A long list of fears is weighing on risk appetite and adding to volatility at the moment, but each will be manageable or passing, except for inflation, says Adam Button of ForexLive.com.

A fresh rise in oil prices to a seven-year high earlier in the week underscores the potential for turmoil. US crude oil entered its seventh weekly gain, the longest series of weekly gains since Nov-Dec 2020. The ISM non-manufacturing survey is up next. 

There's no single catalyst behind the recent slump in global equities. Lately market watchers are pointing to the debt ceiling, but we've been through this song-and-dance many times and are confident the US won't default on its debt.

Covid is clearly fading in the market's mind. Shares of vaccine makers have been falling and weekend cinema box office numbers were at post-pandemic highs. Nonetheless, there's still lasting fear and concern about structural changes that have been triggered by the pandemic.

China and Evergrande are certainly concerns, but the market has a long history of ignoring problems, expecting Beijing to step in to prop up growth and being right. We fear that "common prosperity" is a sign of a generational shift in policymaking but until there are concrete changes, it's difficult to price in a regime change.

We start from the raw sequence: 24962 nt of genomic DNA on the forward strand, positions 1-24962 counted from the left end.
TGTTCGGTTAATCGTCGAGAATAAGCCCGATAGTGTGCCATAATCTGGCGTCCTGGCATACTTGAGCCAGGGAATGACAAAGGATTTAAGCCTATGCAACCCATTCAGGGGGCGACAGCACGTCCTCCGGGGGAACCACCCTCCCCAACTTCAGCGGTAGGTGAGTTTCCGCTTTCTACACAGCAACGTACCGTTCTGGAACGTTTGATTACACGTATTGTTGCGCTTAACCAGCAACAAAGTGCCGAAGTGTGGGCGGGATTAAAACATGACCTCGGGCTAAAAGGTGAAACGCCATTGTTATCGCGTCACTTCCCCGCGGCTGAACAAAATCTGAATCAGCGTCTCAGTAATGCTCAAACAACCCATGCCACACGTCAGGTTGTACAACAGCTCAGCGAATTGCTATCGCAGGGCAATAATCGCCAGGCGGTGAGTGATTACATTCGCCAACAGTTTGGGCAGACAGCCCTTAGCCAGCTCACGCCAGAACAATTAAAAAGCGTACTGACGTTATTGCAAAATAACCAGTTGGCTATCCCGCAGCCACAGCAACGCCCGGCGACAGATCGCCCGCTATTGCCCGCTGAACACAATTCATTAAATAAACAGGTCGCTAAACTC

Supply chain issues are clearly getting worse. Ports are backed up and there's talk about empty shelves for Christmas. It's an issue we haven't seen before and it's next-to-impossible to obtain good data on how it will resolve—yet eventually it will—and there are positive read-throughs around inventory building in 2023 and beyond.

But none of that takes into consideration the impact of inflation. Surveys increasingly show that businesses plan to raise prices. Workers are also asking for wages. The Fed doggedly points to market-based measures of inflation but with QE, the Fed also has a thumb on the scale.

As yields inevitably rise, the noise around inflation will grow louder. Nasdaq is now overwhelmingly seen as a long duration asset and it's 8% off its highs. Tech has carried much of the pandemic recovery, and we'd note that 62% of stocks in the S&P 500 are down 10% from their 52-week highs, while 16% are down 20%. That's beginning to show up in the high-flying tech stocks that have done so much heavy lifting in the past 18 months.

Learn more about Adam Button by visiting ForexLive.com.